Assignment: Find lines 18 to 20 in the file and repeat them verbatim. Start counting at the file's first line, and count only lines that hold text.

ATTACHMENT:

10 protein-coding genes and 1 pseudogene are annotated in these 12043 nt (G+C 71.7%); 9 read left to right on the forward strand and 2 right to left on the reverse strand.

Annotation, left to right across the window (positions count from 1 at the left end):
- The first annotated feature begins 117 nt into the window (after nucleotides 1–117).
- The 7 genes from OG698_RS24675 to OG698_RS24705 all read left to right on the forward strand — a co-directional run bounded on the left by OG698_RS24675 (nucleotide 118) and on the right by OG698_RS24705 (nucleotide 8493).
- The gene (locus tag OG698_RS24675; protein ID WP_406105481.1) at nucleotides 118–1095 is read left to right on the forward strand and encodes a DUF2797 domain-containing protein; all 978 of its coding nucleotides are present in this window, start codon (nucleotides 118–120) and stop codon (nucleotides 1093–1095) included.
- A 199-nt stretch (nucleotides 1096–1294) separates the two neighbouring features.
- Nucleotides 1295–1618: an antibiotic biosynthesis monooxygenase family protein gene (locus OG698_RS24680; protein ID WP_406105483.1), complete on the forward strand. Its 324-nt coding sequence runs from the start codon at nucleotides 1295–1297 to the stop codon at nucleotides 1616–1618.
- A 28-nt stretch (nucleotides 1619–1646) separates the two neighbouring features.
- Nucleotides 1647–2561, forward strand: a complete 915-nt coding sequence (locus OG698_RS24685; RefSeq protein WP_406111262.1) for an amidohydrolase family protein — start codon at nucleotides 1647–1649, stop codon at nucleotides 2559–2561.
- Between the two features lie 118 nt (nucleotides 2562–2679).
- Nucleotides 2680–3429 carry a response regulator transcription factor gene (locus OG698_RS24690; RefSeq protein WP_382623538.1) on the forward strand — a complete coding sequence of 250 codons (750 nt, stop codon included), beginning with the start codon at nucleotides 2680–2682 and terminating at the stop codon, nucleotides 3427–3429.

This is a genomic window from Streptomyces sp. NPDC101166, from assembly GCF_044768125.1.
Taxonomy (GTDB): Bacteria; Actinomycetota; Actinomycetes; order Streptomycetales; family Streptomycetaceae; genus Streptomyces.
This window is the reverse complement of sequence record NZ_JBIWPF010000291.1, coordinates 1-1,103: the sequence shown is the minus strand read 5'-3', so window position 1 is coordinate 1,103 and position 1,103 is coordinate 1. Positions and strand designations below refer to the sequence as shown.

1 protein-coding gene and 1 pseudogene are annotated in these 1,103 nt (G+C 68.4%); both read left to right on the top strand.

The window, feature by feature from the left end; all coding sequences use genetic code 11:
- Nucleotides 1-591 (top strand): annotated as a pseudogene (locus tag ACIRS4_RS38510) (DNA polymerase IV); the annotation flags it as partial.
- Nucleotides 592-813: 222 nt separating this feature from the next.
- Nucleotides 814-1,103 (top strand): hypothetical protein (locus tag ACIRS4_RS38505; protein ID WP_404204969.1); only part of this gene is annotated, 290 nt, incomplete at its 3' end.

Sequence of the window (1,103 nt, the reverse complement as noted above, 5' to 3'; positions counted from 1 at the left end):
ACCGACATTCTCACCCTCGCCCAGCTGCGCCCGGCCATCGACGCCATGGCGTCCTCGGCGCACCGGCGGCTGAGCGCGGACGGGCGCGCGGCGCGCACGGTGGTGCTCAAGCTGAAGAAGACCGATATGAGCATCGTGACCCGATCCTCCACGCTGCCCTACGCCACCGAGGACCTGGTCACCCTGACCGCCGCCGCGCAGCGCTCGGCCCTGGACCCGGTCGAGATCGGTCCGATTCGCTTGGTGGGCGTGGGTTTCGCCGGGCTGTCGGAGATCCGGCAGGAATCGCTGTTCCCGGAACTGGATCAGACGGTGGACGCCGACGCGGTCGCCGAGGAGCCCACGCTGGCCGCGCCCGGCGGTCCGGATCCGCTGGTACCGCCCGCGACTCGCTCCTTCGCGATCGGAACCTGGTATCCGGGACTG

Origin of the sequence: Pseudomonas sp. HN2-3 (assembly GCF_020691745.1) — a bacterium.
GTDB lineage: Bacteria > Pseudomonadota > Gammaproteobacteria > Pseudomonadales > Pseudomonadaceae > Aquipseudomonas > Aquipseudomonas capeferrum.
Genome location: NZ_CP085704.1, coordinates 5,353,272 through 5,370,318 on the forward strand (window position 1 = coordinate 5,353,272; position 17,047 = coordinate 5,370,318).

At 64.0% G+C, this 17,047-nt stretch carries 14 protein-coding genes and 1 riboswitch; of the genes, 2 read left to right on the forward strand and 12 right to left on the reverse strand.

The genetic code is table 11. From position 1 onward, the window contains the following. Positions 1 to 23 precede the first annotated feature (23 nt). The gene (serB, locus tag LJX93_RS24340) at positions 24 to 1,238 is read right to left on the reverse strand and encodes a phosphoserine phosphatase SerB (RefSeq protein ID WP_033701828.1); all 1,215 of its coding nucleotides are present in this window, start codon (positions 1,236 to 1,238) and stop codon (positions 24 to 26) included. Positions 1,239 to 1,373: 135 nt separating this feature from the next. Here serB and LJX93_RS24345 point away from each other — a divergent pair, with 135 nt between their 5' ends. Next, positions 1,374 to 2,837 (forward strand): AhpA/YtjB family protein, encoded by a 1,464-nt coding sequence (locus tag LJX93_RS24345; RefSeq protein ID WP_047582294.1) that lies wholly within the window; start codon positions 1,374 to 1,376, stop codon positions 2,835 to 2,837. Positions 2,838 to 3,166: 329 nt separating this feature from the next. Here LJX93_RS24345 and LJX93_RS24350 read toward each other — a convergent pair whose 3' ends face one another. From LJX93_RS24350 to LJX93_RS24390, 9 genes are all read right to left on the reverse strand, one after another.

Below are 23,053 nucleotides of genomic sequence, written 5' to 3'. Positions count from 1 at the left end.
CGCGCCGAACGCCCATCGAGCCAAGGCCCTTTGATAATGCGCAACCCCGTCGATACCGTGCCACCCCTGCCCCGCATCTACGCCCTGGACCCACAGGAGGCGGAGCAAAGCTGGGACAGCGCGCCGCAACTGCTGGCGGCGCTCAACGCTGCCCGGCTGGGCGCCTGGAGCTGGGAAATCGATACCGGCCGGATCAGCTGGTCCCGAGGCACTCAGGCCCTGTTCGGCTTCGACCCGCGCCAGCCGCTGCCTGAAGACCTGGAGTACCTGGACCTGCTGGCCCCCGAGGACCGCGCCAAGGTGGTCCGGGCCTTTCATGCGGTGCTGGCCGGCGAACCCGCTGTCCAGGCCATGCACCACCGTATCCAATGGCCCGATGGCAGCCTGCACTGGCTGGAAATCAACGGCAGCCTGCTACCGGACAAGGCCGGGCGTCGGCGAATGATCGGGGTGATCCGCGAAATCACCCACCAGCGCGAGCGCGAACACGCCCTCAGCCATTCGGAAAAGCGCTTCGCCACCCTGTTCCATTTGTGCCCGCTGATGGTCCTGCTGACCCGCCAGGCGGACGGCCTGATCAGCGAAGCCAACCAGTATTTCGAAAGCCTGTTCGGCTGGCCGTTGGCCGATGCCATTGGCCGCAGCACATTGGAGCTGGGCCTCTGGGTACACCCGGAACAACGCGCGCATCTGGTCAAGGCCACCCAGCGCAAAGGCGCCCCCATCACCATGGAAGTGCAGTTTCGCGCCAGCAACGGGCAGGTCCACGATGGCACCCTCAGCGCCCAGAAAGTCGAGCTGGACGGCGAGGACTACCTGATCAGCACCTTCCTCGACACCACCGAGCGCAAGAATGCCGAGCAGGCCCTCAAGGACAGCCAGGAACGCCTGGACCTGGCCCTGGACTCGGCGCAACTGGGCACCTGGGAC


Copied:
- Nucleotides 592-813: 222 nt separating this feature from the next.
- Nucleotides 814-1,103 (top strand): hypothetical protein (locus tag ACIRS4_RS38505; protein ID WP_404204969.1); only part of this gene is annotated, 290 nt, incomplete at its 3' end.

Sequence of the window (1,103 nt, the reverse complement as noted above, 5' to 3'; positions counted from 1 at the left end):